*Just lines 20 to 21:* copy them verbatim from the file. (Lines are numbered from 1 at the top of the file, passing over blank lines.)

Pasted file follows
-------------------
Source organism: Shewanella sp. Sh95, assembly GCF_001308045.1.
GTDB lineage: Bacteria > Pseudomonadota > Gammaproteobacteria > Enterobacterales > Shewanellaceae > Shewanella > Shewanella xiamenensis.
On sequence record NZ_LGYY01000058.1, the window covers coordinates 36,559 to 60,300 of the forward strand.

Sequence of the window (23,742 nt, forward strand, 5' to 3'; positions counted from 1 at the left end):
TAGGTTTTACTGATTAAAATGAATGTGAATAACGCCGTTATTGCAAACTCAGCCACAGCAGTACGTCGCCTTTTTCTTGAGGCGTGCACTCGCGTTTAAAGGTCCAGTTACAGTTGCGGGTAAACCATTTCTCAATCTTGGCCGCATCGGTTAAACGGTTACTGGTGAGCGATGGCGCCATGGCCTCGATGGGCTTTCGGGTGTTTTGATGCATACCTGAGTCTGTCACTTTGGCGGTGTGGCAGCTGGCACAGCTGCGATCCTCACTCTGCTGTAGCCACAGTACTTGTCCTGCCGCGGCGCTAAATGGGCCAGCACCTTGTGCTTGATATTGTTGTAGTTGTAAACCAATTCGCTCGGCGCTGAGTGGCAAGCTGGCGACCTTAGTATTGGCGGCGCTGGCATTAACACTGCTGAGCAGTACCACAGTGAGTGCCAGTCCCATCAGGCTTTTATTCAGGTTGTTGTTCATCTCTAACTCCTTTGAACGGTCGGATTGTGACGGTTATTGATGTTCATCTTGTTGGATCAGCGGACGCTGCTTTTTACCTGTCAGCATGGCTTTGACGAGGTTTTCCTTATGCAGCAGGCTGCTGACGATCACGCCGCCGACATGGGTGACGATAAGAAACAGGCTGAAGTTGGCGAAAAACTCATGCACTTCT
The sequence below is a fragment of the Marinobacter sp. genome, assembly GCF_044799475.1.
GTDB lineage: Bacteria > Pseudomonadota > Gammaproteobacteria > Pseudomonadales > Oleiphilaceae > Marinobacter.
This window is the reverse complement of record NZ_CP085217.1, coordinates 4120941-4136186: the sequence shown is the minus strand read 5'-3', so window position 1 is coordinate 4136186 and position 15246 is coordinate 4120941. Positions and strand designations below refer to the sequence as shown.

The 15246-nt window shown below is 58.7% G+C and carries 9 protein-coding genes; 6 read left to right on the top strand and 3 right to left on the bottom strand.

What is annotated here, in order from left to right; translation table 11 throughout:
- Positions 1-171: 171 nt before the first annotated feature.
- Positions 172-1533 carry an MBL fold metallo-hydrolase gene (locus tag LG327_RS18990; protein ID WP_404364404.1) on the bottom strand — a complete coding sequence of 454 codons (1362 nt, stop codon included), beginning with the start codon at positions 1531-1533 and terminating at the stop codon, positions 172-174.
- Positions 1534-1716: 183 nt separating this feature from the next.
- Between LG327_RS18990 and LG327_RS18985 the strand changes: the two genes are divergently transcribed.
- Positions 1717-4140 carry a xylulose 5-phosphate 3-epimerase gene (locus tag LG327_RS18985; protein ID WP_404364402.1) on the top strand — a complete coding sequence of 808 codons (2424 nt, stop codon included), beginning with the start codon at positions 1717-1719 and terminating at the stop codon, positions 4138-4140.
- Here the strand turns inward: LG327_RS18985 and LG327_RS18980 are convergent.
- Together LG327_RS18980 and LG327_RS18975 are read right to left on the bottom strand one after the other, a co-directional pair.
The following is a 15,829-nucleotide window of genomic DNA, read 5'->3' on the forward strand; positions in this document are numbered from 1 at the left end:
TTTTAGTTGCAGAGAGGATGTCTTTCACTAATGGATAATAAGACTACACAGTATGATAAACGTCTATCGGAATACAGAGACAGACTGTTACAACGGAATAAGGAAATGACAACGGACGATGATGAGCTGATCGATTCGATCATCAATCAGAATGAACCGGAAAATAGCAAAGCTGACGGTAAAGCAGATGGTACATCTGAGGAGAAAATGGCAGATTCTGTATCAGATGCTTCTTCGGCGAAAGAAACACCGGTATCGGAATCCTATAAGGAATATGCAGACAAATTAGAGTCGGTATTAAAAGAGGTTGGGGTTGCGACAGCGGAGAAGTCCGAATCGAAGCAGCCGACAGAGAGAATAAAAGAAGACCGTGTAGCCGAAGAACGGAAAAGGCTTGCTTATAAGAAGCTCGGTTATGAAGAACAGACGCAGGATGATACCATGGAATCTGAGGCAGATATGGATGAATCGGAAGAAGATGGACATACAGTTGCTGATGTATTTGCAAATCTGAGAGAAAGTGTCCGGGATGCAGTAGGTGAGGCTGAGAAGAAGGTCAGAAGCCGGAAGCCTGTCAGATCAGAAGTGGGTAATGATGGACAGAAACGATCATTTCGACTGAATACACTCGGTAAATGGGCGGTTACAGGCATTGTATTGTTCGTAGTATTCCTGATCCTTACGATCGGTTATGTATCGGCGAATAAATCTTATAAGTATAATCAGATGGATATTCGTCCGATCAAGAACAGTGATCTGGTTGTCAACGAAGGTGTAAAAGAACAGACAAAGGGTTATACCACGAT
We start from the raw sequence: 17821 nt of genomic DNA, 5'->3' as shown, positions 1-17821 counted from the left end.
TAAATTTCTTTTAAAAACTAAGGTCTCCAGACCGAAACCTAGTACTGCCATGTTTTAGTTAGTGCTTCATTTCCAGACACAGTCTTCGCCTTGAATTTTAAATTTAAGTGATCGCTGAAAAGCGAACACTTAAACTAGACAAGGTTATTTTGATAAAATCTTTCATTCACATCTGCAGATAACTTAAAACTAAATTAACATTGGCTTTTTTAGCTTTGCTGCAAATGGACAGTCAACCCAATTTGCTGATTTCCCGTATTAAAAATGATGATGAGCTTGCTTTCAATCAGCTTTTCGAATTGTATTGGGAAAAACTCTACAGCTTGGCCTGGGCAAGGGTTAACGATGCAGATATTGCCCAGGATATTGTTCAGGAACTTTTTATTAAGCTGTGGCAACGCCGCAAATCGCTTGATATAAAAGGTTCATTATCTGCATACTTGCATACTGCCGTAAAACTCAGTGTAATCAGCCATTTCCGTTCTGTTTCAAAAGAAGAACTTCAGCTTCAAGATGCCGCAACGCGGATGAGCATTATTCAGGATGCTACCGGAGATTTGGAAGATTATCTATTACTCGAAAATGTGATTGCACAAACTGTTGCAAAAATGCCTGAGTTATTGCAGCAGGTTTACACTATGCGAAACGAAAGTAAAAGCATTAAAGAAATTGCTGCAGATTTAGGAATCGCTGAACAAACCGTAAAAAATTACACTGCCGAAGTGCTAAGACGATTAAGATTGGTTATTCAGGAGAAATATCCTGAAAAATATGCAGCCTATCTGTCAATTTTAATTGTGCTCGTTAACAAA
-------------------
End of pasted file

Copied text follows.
We start from the raw sequence: 17821 nt of genomic DNA, 5'->3' as shown, positions 1-17821 counted from the left end.
TAAATTTCTTTTAAAAACTAAGGTCTCCAGACCGAAACCTAGTACTGCCATGTTTTAGTTAGTGCTTCATTTCCAGACACAGTCTTCGCCTTGAATTTTAAATTTAAGTGATCGCTGAAAAGCGAACACTTAAACTAGACAAGGTTATTTTGATAAAATCTTTCATTCACATCTGCAGATAACTTAAAACTAAATTAACATTGGCTTTTTTAGCTTTGCTGCAAATGGACAGTCAACCCAATTTGCTGATTTCCCGTATTAAAAATGATGATGAGCTTGCTTTCAATCAGCTTTTCGAATTGTATTGGGAAAAACTCTACAGCTTGGCCTGGGCAAGGGTTAACGATGCAGATATTGCCCAGGATATTGTTCAGGAACTTTTTATTAAGCTGTGGCAACGCCGCAAATCGCTTGATATAAAAGGTTCATTATCTGCATACTTGCATACTGCCGTAAAACTCAGTGTAATCAGCCATTTCCGTTCTGTTTCAAAAGAAGAACTTCAGCTTCAAGATGCCGCAACGCGGATGAGCATTATTCAGGATGCTACCGGAGATTTGGAAGATTATCTATTACTCGAAAATGTGATTGCACAAACTGTTGCAAAAATGCCTGAGTTATTGCAGCAGGTTTACACTATGCGAAACGAAAGTAAAAGCATTAAAGAAATTGCTGCAGATTTAGGAATCGCTGAACAAACCGTAAAAAATTACACTGCCGAAGTGCTAAGACGATTAAGATTGGTTATTCAGGAGAAATATCCTGAAAAATATGCAGCCTATCTGTCAATTTTAATTGTGCTCGTTAACAAA